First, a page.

Alternatively, it could just be your body having a right royal laugh at your sanity's expense. They're often known as 'practice contractions', and they're handy preparation for the real thing. You can practise not swearing at your other half when you are doubled over – or practise your breathing exercises without feeling quite so foolish. So they aren't wasted.
How do you tell the difference between Braxton Hicks and real contractions?
Many a red-faced mum-to-be has been turned away from the delivery ward thanks to these oh-so-helpful practice contractions, especially during the latter stages of pregnancy, when they can increase in frequency and strength – what's sometimes referred to as 'false labour'.
NICE guidelines actually state that all first-time mums should be offered antenatal education about the signs of labour, consisting of:
- How to differentiate between Braxton Hicks contractions and active labour contractions
- The expected frequency of contractions and how long they last
- Recognition of amniotic fluid ('waters breaking')
- Description of normal vaginal loss
Typically, they differ from the real thing in that they're irregular in intensity and frequency and their timing is unpredictable and non-rhythmic – they tend to turn up, do their erratic thing and then taper off. Plus, they're usually not truly painful, just uncomfortable.
In contrast to Braxton Hicks, real contractions are:
- More frequent and easier to predict
- Noticeably more intense
- Get closer together as they progress
- Become progressively more painful and don't stop if you change position or do something different (see below)
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What can I do to alleviate them?
You can, of course, simply ride them out – but if you want to try to alleviate the feeling, it helps to think about what triggered them.
Common triggers include being active, someone touching your bump, having a full bladder, being dehydrated or having sex (so don't get overly fruity when you need a wee and are gasping for a cuppa). Seriously though, changing what you're doing can often help, particularly if it's one of the following:
- Go for a wee
- Change positions – get up and walk around, if you've been sat down for a while
- Have a couple of glasses of water (particularly helpful with regard to the first point)
- If you've been doing something strenuous, sit down and give yourself a break for a while
- Have a soak in a warm bath (but avoid really hot water)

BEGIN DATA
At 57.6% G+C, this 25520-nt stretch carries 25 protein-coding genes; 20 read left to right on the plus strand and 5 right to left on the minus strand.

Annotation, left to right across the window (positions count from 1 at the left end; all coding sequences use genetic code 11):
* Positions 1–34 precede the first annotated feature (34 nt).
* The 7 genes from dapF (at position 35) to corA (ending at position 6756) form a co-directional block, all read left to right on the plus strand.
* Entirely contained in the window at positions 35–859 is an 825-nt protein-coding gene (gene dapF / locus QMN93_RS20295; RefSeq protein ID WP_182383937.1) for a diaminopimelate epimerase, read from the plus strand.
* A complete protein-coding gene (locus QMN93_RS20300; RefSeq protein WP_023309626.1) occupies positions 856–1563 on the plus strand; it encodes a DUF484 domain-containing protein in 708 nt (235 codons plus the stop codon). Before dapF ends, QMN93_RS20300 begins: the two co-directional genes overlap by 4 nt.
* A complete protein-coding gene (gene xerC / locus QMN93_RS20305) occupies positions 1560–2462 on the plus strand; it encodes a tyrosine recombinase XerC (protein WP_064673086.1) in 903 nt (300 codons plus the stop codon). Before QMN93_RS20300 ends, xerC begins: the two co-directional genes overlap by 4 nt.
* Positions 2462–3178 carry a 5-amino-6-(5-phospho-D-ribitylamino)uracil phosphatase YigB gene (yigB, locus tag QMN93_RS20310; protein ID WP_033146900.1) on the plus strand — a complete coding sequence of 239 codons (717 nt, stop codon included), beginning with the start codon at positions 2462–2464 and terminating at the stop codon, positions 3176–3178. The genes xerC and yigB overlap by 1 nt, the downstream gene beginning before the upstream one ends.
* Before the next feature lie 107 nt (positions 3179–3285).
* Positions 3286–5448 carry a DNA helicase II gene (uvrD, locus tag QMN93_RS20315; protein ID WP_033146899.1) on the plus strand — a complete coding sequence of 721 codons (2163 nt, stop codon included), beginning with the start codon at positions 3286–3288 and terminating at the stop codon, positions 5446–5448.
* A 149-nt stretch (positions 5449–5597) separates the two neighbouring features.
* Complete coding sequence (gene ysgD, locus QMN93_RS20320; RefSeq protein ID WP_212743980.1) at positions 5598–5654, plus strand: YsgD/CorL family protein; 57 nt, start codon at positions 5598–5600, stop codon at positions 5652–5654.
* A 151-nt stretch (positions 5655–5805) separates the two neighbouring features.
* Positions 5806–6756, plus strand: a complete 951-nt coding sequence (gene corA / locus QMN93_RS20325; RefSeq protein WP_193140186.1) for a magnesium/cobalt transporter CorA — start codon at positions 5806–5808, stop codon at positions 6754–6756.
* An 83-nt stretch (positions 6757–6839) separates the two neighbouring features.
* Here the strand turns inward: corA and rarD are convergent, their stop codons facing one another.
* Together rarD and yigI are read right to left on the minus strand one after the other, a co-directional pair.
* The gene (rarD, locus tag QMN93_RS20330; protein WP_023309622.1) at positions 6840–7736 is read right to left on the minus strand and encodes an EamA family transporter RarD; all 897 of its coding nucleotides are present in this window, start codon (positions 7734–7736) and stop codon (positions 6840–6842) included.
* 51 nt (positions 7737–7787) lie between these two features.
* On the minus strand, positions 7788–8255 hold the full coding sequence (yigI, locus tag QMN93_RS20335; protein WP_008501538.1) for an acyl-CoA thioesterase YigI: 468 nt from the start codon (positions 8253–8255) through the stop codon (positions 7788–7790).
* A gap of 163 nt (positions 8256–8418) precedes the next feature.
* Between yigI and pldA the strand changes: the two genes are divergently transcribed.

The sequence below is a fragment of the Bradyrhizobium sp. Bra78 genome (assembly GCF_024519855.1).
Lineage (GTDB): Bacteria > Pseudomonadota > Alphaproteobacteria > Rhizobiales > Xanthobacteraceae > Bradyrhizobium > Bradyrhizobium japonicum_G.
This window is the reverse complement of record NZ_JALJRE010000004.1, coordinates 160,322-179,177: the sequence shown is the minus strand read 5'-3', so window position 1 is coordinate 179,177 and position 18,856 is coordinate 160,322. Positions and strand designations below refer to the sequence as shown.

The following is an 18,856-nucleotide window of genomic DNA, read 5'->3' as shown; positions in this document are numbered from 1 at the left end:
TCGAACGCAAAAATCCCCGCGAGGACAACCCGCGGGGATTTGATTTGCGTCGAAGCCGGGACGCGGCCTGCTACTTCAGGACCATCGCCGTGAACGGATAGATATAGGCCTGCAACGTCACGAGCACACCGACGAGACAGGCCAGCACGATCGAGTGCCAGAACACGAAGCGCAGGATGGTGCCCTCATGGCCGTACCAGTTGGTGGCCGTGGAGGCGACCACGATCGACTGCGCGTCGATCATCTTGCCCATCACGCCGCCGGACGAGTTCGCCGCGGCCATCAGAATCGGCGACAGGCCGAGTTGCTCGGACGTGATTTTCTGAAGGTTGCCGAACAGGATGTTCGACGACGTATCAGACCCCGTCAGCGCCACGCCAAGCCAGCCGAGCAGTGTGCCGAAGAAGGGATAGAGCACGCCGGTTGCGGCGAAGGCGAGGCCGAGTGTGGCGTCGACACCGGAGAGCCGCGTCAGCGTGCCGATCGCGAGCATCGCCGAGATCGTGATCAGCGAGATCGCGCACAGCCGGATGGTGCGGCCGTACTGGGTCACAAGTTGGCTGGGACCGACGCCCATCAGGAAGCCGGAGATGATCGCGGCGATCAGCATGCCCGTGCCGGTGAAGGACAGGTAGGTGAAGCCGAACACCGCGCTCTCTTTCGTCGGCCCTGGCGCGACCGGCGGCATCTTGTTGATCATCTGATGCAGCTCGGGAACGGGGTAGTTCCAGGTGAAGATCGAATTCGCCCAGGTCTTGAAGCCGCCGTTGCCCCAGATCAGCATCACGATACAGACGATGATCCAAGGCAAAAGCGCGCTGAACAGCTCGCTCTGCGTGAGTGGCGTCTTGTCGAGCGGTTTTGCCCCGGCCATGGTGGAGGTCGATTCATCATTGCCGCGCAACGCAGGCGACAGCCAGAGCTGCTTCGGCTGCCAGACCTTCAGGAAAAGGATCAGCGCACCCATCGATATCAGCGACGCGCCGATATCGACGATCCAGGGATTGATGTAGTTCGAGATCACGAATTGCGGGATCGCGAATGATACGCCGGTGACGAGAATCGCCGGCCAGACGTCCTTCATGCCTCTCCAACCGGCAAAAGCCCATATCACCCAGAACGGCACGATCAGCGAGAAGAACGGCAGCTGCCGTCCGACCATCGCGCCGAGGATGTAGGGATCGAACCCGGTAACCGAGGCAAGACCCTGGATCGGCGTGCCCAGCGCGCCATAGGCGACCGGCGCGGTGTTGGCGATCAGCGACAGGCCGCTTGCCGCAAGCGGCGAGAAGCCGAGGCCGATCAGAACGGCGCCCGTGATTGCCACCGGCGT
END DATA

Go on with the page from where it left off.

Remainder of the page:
Although they can be a little uncomfortable sometimes, don't panic. The contractions are completely harmless to your baby and nothing to worry about unless they seem to be turning into something else. Again, if you have any concerns, give your midwife a call. They'll be able to advise you and hopefully put your mind at rest.
When should I worry?
Sometimes Braxton Hicks can become stronger and more regular and, if you're 37 weeks or more, it could be one of the early signs of labour. Unlike the practice version, though, actual labour contractions don't subside after a period of time, but become stronger, more frequent and, well, painful, in all honesty.
Warning signs to look out for if you're experiencing contractions include:
- Lower back pain/cramping
- Bloody or watery vaginal discharge
- Regular contractions coming less than 12 minutes apart
- Heaviness in your pelvis and the urge to push
If you're less than 37 weeks pregnant these could be signs you're going into premature labour and you should contact your doctor or midwife immediately.
If you're beyond 37 weeks, the above symptoms could mean D-Day has arrived.
Should you experience any of the above or you think your waters have broken, you're bleeding or you have noticed a change in your baby's movements, you should still also speak to your doctor or midwife immediately, regardless of what else is going on.
Should I worry if I don't get them?
No. Like morning sickness, heartburn and all the other pregnancy aches and pains, not everyone gets them (or at least they don't notice them) and there's no need to worry if you don't. Not experiencing them over the course of your pregnancy won't affect your labour, and it may be that you have had them, but haven't noticed – especially if it's your first pregnancy.